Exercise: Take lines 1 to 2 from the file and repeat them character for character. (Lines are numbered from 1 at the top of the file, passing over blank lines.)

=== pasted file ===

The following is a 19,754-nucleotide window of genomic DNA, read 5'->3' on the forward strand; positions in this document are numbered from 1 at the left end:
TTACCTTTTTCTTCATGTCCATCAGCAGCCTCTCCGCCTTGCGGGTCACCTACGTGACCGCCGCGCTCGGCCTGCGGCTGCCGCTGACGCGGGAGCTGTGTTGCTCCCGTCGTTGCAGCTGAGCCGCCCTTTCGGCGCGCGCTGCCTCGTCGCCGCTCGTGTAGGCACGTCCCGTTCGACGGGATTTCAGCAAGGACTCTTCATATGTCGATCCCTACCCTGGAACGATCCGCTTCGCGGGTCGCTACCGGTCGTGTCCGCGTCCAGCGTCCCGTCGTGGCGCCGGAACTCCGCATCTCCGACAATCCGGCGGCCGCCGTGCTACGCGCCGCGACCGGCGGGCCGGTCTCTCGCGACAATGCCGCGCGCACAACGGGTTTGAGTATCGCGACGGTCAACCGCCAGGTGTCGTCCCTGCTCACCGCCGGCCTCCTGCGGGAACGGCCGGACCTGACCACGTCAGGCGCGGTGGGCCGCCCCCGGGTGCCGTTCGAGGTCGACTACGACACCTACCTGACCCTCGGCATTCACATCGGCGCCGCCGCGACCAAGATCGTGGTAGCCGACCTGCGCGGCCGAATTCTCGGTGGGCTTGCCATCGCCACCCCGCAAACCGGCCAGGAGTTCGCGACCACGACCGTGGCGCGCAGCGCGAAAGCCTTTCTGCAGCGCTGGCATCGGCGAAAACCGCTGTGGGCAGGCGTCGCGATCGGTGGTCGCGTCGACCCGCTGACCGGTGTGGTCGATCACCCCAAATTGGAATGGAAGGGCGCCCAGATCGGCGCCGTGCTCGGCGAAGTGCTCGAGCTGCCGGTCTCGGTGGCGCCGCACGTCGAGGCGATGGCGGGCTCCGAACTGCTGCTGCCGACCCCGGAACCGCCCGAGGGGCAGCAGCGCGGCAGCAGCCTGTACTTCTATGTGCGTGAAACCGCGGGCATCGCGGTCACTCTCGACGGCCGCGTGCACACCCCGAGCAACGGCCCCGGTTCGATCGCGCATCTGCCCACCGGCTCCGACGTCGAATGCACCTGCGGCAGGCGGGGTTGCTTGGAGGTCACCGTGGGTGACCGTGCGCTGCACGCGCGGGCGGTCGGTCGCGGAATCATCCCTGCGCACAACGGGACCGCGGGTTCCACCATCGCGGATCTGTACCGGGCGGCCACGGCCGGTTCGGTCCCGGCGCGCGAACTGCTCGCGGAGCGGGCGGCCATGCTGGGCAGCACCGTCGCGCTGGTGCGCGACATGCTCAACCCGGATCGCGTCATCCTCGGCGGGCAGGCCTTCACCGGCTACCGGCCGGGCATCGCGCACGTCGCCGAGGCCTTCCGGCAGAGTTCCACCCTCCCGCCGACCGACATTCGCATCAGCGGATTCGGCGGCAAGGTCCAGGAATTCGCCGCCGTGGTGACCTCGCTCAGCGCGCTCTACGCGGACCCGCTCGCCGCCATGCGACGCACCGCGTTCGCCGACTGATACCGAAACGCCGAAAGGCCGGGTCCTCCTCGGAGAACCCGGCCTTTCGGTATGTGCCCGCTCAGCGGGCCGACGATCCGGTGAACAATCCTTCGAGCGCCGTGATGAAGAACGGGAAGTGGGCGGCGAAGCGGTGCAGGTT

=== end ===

The following is a 19,754-nucleotide window of genomic DNA, read 5'->3' on the forward strand; positions in this document are numbered from 1 at the left end:
TTACCTTTTTCTTCATGTCCATCAGCAGCCTCTCCGCCTTGCGGGTCACCTACGTGACCGCCGCGCTCGGCCTGCGGCTGCCGCTGACGCGGGAGCTGTGTTGCTCCCGTCGTTGCAGCTGAGCCGCCCTTTCGGCGCGCGCTGCCTCGTCGCCGCTCGTGTAGGCACGTCCCGTTCGACGGGATTTCAGCAAGGACTCTTCATATGTCGATCCCTACCCTGGAACGATCCGCTTCGCGGGTCGCTACCGGTCGTGTCCGCGTCCAGCGTCCCGTCGTGGCGCCGGAACTCCGCATCTCCGACAATCCGGCGGCCGCCGTGCTACGCGCCGCGACCGGCGGGCCGGTCTCTCGCGACAATGCCGCGCGCACAACGGGTTTGAGTATCGCGACGGTCAACCGCCAGGTGTCGTCCCTGCTCACCGCCGGCCTCCTGCGGGAACGGCCGGACCTGACCACGTCAGGCGCGGTGGGCCGCCCCCGGGTGCCGTTCGAGGTCGACTACGACACCTACCTGACCCTCGGCATTCACATCGGCGCCGCCGCGACCAAGATCGTGGTAGCCGACCTGCGCGGCCGAATTCTCGGTGGGCTTGCCATCGCCACCCCGCAAACCGGCCAGGAGTTCGCGACCACGACCGTGGCGCGCAGCGCGAAAGCCTTTCTGCAGCGCTGGCATCGGCGAAAACCGCTGTGGGCAGGCGTCGCGATCGGTGGTCGCGTCGACCCGCTGACCGGTGTGGTCGATCACCCCAAATTGGAATGGAAGGGCGCCCAGATCGGCGCCGTGCTCGGCGAAGTGCTCGAGCTGCCGGTCTCGGTGGCGCCGCACGTCGAGGCGATGGCGGGCTCCGAACTGCTGCTGCCGACCCCGGAACCGCCCGAGGGGCAGCAGCGCGGCAGCAGCCTGTACTTCTATGTGCGTGAAACCGCGGGCATCGCGGTCACTCTCGACGGCCGCGTGCACACCCCGAGCAACGGCCCCGGTTCGATCGCGCATCTGCCCACCGGCTCCGACGTCGAATGCACCTGCGGCAGGCGGGGTTGCTTGGAGGTCACCGTGGGTGACCGTGCGCTGCACGCGCGGGCGGTCGGTCGCGGAATCATCCCTGCGCACAACGGGACCGCGGGTTCCACCATCGCGGATCTGTACCGGGCGGCCACGGCCGGTTCGGTCCCGGCGCGCGAACTGCTCGCGGAGCGGGCGGCCATGCTGGGCAGCACCGTCGCGCTGGTGCGCGACATGCTCAACCCGGATCGCGTCATCCTCGGCGGGCAGGCCTTCACCGGCTACCGGCCGGGCATCGCGCACGTCGCCGAGGCCTTCCGGCAGAGTTCCACCCTCCCGCCGACCGACATTCGCATCAGCGGATTCGGCGGCAAGGTCCAGGAATTCGCCGCCGTGGTGACCTCGCTCAGCGCGCTCTACGCGGACCCGCTCGCCGCCATGCGACGCACCGCGTTCGCCGACTGATACCGAAACGCCGAAAGGCCGGGTCCTCCTCGGAGAACCCGGCCTTTCGGTATGTGCCCGCTCAGCGGGCCGACGATCCGGTGAACAATCCTTCGAGCGCCGTGATGAAGAACGGGAAGTGGGCGGCGAAGCGGTGCAGGTT